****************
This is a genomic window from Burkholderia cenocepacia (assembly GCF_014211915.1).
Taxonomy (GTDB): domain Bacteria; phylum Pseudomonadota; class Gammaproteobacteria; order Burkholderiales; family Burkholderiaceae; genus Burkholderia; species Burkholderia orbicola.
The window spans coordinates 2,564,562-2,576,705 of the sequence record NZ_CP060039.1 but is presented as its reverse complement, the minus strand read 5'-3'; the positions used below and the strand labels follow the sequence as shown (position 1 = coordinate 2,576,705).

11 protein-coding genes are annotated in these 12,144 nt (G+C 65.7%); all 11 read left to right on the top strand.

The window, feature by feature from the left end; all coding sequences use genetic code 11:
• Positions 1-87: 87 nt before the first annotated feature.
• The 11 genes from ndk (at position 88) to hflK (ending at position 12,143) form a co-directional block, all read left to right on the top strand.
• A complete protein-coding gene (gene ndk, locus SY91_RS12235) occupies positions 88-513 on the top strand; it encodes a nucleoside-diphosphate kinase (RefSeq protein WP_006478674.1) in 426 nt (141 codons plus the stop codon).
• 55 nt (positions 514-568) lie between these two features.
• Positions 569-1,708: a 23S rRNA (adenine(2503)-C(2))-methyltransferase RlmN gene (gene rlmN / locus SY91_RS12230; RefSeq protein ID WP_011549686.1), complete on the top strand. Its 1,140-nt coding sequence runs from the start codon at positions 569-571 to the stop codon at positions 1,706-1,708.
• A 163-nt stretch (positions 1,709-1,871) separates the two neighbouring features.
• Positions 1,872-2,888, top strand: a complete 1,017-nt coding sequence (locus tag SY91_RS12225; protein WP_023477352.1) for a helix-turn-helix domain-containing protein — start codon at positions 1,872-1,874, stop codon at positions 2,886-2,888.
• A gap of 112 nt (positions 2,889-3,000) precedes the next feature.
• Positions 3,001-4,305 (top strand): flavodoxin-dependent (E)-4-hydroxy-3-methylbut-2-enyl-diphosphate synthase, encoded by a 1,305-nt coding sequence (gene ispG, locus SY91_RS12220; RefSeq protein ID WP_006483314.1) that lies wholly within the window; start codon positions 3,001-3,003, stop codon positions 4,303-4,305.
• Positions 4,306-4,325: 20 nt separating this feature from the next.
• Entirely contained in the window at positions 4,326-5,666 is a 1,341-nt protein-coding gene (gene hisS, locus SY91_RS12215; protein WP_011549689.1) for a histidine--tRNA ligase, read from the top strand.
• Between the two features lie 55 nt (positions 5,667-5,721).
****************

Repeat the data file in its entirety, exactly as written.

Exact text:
This is a genomic window from Burkholderia cenocepacia (assembly GCF_014211915.1).
Taxonomy (GTDB): domain Bacteria; phylum Pseudomonadota; class Gammaproteobacteria; order Burkholderiales; family Burkholderiaceae; genus Burkholderia; species Burkholderia orbicola.
The window spans coordinates 2,564,562-2,576,705 of the sequence record NZ_CP060039.1 but is presented as its reverse complement, the minus strand read 5'-3'; the positions used below and the strand labels follow the sequence as shown (position 1 = coordinate 2,576,705).

11 protein-coding genes are annotated in these 12,144 nt (G+C 65.7%); all 11 read left to right on the top strand.

The window, feature by feature from the left end; all coding sequences use genetic code 11:
• Positions 1-87: 87 nt before the first annotated feature.
• The 11 genes from ndk (at position 88) to hflK (ending at position 12,143) form a co-directional block, all read left to right on the top strand.
• A complete protein-coding gene (gene ndk, locus SY91_RS12235) occupies positions 88-513 on the top strand; it encodes a nucleoside-diphosphate kinase (RefSeq protein WP_006478674.1) in 426 nt (141 codons plus the stop codon).
• 55 nt (positions 514-568) lie between these two features.
• Positions 569-1,708: a 23S rRNA (adenine(2503)-C(2))-methyltransferase RlmN gene (gene rlmN / locus SY91_RS12230; RefSeq protein ID WP_011549686.1), complete on the top strand. Its 1,140-nt coding sequence runs from the start codon at positions 569-571 to the stop codon at positions 1,706-1,708.
• A 163-nt stretch (positions 1,709-1,871) separates the two neighbouring features.
• Positions 1,872-2,888, top strand: a complete 1,017-nt coding sequence (locus tag SY91_RS12225; protein WP_023477352.1) for a helix-turn-helix domain-containing protein — start codon at positions 1,872-1,874, stop codon at positions 2,886-2,888.
• A gap of 112 nt (positions 2,889-3,000) precedes the next feature.
• Positions 3,001-4,305 (top strand): flavodoxin-dependent (E)-4-hydroxy-3-methylbut-2-enyl-diphosphate synthase, encoded by a 1,305-nt coding sequence (gene ispG, locus SY91_RS12220; RefSeq protein ID WP_006483314.1) that lies wholly within the window; start codon positions 3,001-3,003, stop codon positions 4,303-4,305.
• Positions 4,306-4,325: 20 nt separating this feature from the next.
• Entirely contained in the window at positions 4,326-5,666 is a 1,341-nt protein-coding gene (gene hisS, locus SY91_RS12215; protein WP_011549689.1) for a histidine--tRNA ligase, read from the top strand.
• Between the two features lie 55 nt (positions 5,667-5,721).